When it comes to packaging and presenting your company to prospects, you will do a heck of a lot better and converting prospects into leads, if you are meeting the right prospects.
This challenge has a lot of crossover with SEO (search engine optimization) efforts in an area we internally describe as AUDIENCE SEGMENTATION.
This is the process of looking at your total audience of potential customers and clients and breaking this audience up into multiple smaller, like-minded audiences. There is a strict logic to this mindset.
Your business can’t be everything to everyone.
But your business can be everything to someone.
The more you can find people who think you are “their everything”, the more business you should be able to bring in- again and again.
Let’s put this into concrete terms with an example in a totally different industry so that we don’t get overwhelmed with law firm examples.
A Vegan restaurant (let’s use“Real Food Daily” (RFD) since it’s near where I live in Los Angeles) has a greater chance to increase its revenue base if it can consistently appeal individually to each of the four different types of patrons one generally finds in a vegan restaurant.
A Vegan restaurant often has various types of customers:
- People who are lactose intolerant.
- People who avoid animal products.
- People who eat it periodically (healthier lifestyle).
- People who love eating fake meat with fake cheese on fake bread – nothing wrong with that of course.
And it’s a viciously successful cycle because the more that patrons feel that the restaurant is catering to their needs, the more successful this restaurant will be in attracting these desirable customers time and time again.
Wouldn’t this type of audience targeting approach produce a more positive outcome for your business if you could reach multiple groups of like-minded clients?
A vegan restaurant (really any restaurant)has to get into the mindset of multiple segments of like-minded patrons. It then has to come up with a strategy to get its brand in front of these groups of customers to drive them into the restaurant.
Since this book is really focused on marketing a business online, let’s keep going with this restaurant example and talk about what this restaurant can do with its www.RealFood.com website.
Clearly it needs to reach out to more customers online and get its menu in front of them – and if not the menu, at least the name of the restaurant and its location and the fact that it is a Vegan (non-dairy, non-meat), food eatery.
The website needs different sections that can connect intimately to each customer base with a messaging strategy that is appealing to that group’s needs and tastes.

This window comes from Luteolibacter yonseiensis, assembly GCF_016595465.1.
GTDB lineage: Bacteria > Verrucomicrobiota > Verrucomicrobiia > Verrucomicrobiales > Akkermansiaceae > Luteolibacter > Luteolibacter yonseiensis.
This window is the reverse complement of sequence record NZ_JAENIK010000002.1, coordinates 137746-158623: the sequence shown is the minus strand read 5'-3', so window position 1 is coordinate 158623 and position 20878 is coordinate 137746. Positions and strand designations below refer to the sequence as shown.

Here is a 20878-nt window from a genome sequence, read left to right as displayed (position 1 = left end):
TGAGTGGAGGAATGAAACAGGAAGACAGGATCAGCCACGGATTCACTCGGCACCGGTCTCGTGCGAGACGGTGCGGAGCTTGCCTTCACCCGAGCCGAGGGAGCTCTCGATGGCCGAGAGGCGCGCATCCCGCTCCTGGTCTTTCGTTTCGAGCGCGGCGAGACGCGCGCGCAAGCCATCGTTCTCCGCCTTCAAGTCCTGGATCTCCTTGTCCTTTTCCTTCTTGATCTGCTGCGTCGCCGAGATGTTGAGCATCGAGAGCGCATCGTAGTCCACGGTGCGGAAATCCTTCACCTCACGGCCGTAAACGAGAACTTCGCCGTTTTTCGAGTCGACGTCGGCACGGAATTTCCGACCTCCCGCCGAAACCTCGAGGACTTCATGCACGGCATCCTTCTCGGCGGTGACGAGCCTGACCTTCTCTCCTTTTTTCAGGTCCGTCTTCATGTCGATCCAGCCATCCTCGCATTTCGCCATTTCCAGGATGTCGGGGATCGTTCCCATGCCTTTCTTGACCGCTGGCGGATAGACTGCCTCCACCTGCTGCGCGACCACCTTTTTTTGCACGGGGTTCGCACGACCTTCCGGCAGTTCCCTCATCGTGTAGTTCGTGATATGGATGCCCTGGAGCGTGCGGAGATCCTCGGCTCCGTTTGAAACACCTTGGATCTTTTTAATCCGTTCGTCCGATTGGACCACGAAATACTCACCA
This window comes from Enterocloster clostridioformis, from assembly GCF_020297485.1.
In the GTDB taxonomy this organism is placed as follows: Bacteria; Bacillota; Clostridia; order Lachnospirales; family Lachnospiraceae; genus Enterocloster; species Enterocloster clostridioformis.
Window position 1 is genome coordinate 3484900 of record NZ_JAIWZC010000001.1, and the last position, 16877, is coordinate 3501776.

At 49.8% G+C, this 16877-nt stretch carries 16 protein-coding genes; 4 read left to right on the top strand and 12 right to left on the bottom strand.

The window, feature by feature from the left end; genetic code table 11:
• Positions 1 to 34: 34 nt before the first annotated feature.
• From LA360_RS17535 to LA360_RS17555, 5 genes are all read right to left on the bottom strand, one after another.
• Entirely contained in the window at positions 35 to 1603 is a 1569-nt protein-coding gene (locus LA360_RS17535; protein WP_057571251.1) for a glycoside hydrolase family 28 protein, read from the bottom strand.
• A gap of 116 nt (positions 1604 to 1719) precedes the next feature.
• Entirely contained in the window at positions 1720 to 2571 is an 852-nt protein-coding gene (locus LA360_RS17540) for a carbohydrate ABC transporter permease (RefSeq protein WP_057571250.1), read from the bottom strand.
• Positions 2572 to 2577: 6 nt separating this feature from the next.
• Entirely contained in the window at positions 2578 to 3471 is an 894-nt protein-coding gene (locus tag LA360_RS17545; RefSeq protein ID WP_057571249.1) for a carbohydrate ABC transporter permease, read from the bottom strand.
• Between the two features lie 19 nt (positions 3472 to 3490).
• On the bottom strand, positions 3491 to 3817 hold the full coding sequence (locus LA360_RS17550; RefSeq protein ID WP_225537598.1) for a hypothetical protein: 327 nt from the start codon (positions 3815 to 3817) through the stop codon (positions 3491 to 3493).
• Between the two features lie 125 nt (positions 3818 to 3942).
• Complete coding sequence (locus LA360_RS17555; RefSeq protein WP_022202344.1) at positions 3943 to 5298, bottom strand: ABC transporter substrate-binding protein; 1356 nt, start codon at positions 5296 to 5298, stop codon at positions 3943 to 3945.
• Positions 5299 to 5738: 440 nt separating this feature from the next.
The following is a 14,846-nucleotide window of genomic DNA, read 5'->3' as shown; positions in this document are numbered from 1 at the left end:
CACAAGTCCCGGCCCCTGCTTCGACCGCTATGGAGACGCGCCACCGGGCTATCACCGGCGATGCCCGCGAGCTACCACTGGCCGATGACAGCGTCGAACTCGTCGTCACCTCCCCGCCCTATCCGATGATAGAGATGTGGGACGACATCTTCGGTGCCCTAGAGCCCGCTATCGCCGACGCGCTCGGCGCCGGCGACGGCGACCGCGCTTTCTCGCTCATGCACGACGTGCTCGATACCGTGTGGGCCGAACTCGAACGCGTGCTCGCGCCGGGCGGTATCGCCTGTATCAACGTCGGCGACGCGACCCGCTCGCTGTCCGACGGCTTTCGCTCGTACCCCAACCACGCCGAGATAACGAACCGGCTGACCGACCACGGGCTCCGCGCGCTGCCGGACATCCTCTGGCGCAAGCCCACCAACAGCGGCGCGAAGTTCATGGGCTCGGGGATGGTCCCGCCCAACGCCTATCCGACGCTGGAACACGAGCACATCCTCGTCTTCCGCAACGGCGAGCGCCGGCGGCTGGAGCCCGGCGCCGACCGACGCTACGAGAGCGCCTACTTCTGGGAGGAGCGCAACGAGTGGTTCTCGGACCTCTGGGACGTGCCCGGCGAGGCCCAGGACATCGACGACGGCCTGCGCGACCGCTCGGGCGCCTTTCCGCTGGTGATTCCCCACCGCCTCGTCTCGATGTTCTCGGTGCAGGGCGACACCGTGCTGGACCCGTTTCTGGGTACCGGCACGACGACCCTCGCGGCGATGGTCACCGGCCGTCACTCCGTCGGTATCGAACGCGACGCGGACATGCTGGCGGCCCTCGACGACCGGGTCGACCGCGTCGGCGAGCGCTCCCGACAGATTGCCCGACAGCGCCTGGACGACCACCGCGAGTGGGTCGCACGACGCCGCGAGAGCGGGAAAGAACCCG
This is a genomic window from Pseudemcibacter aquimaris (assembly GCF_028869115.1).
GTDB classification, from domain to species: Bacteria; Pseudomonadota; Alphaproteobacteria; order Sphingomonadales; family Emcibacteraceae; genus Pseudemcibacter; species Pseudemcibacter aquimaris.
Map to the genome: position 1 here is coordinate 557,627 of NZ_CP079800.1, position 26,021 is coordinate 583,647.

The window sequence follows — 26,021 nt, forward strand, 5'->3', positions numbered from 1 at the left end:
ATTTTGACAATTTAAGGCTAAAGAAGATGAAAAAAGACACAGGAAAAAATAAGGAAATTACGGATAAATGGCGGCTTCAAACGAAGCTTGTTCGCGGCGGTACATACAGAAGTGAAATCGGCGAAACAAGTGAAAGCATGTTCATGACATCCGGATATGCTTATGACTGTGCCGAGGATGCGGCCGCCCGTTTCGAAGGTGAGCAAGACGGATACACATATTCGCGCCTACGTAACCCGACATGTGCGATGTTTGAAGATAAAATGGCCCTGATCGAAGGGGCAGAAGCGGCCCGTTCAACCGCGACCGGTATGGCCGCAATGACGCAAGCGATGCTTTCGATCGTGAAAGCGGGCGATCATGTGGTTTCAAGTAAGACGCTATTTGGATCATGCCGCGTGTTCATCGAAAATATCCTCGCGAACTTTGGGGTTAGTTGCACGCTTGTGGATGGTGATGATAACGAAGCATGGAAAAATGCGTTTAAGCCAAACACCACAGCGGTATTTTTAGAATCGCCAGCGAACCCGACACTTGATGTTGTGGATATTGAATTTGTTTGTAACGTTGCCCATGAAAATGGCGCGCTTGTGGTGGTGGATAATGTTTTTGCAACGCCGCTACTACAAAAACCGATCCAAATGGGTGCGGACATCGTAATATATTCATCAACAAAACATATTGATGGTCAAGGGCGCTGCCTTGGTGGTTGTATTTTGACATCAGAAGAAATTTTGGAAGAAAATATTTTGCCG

One of the key approaches to reaching each group is to do some research to find out where each of these groups of potential patrons aggregate and gather online – not necessarily because they are looking for a vegan restaurant – but simply to see if there are places online that Real Food Daily can promote itself and be noticed by them.
If we were working with Real Food Daily, our SEO team would, as part of its SEO Audit – do a study to figure out where these 4 segments of potential customers hang out online and then find a way to get in front of them – and for a cost that makes profitable sense.
Consider that identifying and reaching out to your different audience segments may involve two sides of the same coin.
- Get into the minds of your different clients to figure out how to categorize these disparate groups of people into multiple audience segments that share something in common.
- Then you have to analyze each of the audience segments and figure out their browsing habits to see where they go online to find companies like yours and then get in front of them.
Once you have figured out these 2 things, you simply have to initiate moments of introduction which will enable you to …
- Drive these segments of targeted people to your website,
- Introduce them to your brand identity, and
- Pitch them(showcaseyour offers and your intrinsic value).
- Maybe incentivize them with a coupon or special offer to get their email so you can reach out again.
By now maybe it’s clearer that getting your offer in front of people incorporates many integrated core goals.
- Know your offer and make it clear to your leads/customers.
- Wrap the value up in something we call “packaging your offer”.
- Figure out the groups (e.g. segments) of customers to reach.
- Find out where these customers can be reached online.
- Find an economic way to get in front of them again and again.
Write down things you do for clients; and the types of services you offer.
- Try to categorize your services so it’s not just a big laundry list.
- Write down some positioning statements that are like soundbites that describe what you do.
- Write short versions and long versions.
Continue to the next blog post as we discuss the 4th ingredient of our P6 success recipe – namely, how customers “Perceive Your Offer” in terms of their own needs.